Here is a simple 5 Step process to help get you started out on the right track.
1. Finding a stock.
This is the most obvious and most difficult step in stock trading. With well over 10,000 stocks to trade in a good guideline is to consider first in which sector you wish to trade in first.
Of course you would be looking at a sector that is receiving good media coverage and in which the stocks concerned are going in in value.It stands to reason that you would not be looking too hard at a sector that was experiencing a severe downturn.
Once you have decided in which sector you want to invest in, you can then commence to start researching for a stock.
It is always best to have a system of rules already in place that will be used before buy each stock.
2. Fundamental Analysis.
A lot of short term traders might argue with the need to do any Fundamental Analysis at all, however knowing the stocks past history and the latest up to date news regarding the stock can be very crucial.
A good example would be the earnings season. If you are planning on buying a stock that has missed its earnings target the last 3 quarters, I dare say caution might be very wise.
3. Technical Analysis.
This is the part where the indicators play a part, volume, moving averages,Relative strength index, support levels, resistance levels and all the rest. Whichever batch of indicators you choose, whether they are lagging or leading, may entirely hinge on where you get your information from.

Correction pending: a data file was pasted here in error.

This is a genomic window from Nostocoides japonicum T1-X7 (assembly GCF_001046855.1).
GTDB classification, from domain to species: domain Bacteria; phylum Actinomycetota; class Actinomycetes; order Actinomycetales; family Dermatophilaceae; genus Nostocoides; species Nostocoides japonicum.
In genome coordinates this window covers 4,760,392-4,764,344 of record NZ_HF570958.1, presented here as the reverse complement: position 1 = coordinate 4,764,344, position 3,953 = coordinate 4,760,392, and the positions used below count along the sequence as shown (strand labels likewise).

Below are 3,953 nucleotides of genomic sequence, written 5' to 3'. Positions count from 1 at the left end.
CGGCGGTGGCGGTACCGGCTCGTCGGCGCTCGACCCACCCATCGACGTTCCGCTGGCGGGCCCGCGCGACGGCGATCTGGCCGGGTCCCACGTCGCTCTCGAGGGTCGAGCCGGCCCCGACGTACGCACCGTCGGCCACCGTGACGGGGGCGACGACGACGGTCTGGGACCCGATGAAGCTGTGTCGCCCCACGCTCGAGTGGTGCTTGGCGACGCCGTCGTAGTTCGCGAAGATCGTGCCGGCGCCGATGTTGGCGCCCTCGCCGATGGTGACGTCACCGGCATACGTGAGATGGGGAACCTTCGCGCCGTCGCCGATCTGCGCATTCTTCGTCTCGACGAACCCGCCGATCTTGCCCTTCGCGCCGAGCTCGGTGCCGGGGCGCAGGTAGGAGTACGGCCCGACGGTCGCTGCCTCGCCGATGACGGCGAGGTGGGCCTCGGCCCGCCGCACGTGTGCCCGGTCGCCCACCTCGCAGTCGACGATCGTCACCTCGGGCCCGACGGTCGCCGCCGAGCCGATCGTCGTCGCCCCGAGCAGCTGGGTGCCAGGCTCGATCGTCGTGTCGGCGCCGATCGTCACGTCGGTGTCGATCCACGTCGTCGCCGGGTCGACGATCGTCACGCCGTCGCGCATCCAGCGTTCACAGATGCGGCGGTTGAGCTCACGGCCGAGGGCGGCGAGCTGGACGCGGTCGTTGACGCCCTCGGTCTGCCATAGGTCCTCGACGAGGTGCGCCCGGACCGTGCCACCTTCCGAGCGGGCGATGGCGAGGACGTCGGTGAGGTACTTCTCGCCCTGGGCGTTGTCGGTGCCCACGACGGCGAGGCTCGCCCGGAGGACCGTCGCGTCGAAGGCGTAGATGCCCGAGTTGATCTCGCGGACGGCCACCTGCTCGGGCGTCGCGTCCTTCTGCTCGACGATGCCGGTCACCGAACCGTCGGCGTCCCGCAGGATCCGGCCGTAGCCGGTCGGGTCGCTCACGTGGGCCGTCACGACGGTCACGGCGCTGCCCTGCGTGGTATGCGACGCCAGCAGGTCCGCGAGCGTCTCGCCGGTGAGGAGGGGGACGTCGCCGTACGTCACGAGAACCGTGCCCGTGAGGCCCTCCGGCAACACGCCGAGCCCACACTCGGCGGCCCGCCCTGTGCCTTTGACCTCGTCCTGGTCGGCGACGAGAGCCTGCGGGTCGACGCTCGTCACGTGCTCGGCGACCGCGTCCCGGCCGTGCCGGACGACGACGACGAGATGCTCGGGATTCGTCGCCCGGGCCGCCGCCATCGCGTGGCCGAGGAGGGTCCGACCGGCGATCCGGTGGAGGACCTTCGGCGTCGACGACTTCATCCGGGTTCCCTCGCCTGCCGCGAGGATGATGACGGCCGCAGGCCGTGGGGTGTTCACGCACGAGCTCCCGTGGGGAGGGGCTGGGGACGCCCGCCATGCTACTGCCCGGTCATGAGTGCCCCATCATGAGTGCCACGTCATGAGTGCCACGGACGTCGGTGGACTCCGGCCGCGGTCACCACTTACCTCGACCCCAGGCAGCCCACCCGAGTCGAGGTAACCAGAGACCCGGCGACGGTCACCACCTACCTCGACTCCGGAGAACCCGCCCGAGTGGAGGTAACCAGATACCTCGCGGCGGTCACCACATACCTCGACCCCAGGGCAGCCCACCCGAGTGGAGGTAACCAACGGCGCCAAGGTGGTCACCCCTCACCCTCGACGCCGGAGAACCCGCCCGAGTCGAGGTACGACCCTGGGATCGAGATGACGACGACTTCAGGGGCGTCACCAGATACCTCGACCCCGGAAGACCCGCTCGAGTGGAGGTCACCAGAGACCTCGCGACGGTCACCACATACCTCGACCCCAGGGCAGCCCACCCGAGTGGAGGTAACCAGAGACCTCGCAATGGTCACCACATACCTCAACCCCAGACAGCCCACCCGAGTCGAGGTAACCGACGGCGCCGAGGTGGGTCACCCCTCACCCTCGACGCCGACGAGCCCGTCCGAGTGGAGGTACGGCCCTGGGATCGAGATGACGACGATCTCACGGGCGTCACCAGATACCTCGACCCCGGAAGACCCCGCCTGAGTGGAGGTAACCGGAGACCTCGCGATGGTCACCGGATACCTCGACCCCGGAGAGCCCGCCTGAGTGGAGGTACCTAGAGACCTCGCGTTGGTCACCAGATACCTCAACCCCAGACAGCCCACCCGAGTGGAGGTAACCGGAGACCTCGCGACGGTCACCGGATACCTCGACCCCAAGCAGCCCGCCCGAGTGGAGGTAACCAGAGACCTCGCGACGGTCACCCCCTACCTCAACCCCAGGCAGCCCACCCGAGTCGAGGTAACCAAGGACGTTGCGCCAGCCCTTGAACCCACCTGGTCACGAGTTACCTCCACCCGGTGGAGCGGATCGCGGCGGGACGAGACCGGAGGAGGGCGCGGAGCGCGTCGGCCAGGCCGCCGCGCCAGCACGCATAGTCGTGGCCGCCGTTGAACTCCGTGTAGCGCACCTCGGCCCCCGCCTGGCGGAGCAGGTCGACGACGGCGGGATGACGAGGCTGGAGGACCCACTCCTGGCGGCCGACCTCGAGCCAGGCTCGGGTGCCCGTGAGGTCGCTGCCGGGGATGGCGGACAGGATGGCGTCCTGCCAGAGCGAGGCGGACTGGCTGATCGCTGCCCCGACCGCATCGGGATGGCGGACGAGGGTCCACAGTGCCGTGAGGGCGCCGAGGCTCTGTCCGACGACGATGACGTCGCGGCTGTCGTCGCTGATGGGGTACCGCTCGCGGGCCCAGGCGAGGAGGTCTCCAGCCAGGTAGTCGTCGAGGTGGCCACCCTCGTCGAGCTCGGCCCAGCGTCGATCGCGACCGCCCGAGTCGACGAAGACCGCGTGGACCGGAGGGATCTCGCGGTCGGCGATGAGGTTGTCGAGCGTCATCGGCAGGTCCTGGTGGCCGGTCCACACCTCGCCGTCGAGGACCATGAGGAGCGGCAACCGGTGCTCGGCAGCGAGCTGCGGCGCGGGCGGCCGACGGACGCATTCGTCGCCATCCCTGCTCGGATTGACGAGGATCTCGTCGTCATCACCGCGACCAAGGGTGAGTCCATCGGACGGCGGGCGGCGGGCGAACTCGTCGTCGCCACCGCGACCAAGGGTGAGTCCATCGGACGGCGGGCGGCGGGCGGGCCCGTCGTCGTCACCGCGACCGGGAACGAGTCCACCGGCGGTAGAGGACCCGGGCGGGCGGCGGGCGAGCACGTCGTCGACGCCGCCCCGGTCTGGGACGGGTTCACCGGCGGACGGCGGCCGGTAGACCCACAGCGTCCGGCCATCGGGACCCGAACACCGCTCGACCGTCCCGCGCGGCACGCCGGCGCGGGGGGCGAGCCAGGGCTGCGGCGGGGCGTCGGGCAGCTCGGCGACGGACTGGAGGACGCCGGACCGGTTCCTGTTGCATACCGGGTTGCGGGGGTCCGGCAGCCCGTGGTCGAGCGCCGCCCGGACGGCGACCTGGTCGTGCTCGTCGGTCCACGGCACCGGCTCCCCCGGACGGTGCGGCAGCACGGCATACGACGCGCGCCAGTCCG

Keep it very simple when you first start out, for using too many indicators in the first place is a guarantee to achieve big losses. Get comfortable using one or two indicators first. Learn their intricacies thoroughly, and you’ll be on the road to making more profitable trades.
4. Follow your choices.
Once you have committed to a couple of trades you should then start to manage them properly. For instance if the stock is meant to be a short term trade you would then obviously be watching it more closely for your exit signals. If it’s a longer term trade you then of course need to set up different time frames such as weekly or monthly checkups on the stock.This effectively frees you up and gives you more time to do other things.
You can use this time wisely for keeping up to date with the news, determining your price targets, set stop losses, and keeping an eye on other stocks that you may want to purchase in the future.
5. Keeping an eye on the bigger picture.
This is best achieved by following the particular sector in which you bought your shares .For instance, if you are expecting a share price to go up on an oil stock you purchased and nearly all of the other stocks in oil sector are also rising, then this is confirmation that you may have made the right decision.
But of course the reverse holds true as well. If the oil sector is starting to show a decline then it might be a good idea to take your profits and run. By knowing in advance and being aware which sectors are heating up or cooling off stacks the odds in your favour.